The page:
Individual conflicts tend to be about personality differences in terms of preference, likes and dislikes, background and so on. These differences are natural and can be a double edged sword. If not managed properly the individual differences lead to team conflicts. Team conflict is characterized by constant disagreements, mistrust among team members, and formation of cliques which act against each other and so on. A case of individual conflict is a situation at the workplace whereby two ladies in a team fail to get along because they share affections for a fellow male colleague. In such a case this problem is purely individual. An example of team conflict is whereby members disagree about the sharing of responsibilities and work in the team. In such a case the problems emanate from the issues that are team related
Decision making in a team can be difficult because it may be hard to reach a compromise whereby everyone in the team feels satisfied and like a winner. Additionally, selfish interests among team members may inhibit smooth decision making. However, in contrast, a team leader may experience problem of indifference or disinterest among team members in the area of decision making so that the leader feels disserted when making decisions. Further, a decision affecting team affairs may need to be discussed among team members and welcome their input on the matter which in turn complicates decision making. More often than not these problems of decision making stem from unclear team goals and vision, confusion over who has the final say, unwillingness to take responsibility, selfish interests among other reasons. As a leader, it is important to ensure that these issues do not extend to the point of breaking team spirit which takes so long to build. For example the problem of team members pursing individual interests first may be resolved by elevating the team's common goal and urging members to realize that the team is bigger than their individual goals. The problem of disinterest or indifferentness in the process of decision making can be conquered by delegating duties more to team members such that they feel more competent to contribute ideas. Perhaps the problem may be that members do not feel valued in the team in which case the atmosphere within the team should change to be accommodating.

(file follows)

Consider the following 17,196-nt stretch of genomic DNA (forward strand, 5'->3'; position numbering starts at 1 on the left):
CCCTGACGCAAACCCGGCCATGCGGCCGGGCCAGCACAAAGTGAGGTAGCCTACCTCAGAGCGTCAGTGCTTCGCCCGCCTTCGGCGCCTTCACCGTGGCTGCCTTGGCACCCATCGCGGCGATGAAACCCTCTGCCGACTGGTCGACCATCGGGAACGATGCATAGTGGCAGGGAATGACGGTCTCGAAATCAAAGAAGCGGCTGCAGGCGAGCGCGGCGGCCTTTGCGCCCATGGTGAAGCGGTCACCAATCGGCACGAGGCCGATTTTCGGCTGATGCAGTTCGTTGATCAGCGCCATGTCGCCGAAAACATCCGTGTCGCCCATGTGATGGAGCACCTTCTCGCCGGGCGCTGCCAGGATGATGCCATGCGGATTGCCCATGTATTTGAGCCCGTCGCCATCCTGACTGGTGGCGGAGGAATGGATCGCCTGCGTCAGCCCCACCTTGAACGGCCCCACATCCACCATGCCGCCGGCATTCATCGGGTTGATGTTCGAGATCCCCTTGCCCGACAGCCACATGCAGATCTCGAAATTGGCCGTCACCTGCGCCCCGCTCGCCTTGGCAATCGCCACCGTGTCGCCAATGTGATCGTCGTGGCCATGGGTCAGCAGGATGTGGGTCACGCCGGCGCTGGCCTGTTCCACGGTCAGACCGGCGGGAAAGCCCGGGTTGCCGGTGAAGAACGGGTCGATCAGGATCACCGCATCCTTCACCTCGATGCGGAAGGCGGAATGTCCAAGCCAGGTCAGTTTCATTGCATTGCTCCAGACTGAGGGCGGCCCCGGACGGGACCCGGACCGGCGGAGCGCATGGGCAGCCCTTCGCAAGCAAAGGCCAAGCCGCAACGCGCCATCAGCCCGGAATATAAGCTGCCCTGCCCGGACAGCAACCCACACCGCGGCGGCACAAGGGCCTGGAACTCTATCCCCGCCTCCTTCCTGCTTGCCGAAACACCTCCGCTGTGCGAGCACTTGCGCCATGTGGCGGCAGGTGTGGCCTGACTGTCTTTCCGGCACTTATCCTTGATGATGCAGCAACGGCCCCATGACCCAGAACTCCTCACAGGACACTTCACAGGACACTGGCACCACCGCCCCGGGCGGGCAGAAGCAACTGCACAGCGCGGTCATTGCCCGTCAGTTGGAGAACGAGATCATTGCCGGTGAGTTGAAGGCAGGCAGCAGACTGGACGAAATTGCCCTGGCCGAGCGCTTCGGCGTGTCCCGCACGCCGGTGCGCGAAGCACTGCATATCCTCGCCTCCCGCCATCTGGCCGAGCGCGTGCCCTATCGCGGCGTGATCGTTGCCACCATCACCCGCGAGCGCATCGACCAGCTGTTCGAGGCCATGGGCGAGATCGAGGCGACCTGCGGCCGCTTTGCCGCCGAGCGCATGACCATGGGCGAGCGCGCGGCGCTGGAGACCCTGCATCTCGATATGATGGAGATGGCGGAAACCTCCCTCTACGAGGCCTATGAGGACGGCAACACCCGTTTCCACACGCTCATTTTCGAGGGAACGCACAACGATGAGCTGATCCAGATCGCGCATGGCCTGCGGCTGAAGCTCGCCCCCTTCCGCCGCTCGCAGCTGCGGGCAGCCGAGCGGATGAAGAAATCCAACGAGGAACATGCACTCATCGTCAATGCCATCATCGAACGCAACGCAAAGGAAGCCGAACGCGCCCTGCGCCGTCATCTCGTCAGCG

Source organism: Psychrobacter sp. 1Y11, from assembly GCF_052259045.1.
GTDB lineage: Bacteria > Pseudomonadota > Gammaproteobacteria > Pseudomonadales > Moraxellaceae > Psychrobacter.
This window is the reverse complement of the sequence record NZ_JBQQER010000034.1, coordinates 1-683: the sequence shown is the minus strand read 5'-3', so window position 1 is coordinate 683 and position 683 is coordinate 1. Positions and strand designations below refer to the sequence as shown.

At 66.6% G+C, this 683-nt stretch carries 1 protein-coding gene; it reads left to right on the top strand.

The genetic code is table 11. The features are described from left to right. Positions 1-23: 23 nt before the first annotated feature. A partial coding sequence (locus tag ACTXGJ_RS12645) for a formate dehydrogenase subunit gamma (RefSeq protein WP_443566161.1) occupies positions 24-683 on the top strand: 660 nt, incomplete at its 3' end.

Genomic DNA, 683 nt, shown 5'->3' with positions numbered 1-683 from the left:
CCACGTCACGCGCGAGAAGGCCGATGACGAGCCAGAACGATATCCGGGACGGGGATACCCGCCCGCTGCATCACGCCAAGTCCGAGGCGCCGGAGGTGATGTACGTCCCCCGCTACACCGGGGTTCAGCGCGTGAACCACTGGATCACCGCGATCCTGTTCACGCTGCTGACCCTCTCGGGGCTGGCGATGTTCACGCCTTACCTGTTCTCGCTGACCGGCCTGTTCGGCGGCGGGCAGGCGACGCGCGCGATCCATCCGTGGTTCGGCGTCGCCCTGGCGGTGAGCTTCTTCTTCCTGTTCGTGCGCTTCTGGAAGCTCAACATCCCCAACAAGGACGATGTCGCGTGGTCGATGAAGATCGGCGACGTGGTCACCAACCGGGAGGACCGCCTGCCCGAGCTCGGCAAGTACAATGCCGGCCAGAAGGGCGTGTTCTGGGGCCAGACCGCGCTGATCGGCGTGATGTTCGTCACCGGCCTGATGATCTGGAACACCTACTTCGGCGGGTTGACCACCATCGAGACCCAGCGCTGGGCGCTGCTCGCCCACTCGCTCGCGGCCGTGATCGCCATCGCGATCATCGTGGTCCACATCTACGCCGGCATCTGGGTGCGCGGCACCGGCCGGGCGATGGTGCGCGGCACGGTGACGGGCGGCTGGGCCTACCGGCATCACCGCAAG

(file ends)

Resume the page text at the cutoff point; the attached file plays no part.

Participation is a strong aspect that attributes to effective teams. Some of the benefits of participation include greater performance/output, efficiency and effectiveness, cohesiveness, growth, innovation and so on. Given the crucial benefits of participation team leaders can devise various methods in order to stimulate/enhance participation, for instance at the workplace a manager may use delegation as a way of promoting participation. Where delegation is made part of the work culture then individuals are forced to step up beyond their comfort zones and participate in team activities. A manager may also reward system to members who show active participation in team activities so that others are enticed to participate too. Importantly, a warm atmosphere and trust in the workplace needs to be nurtured so that team members feel free and uninhibited to participate in activities. Criticisms, gossip and self centeredness should be kept at bay. Communication is also key in fostering participation in the workplace. A team leader should be able to communicate to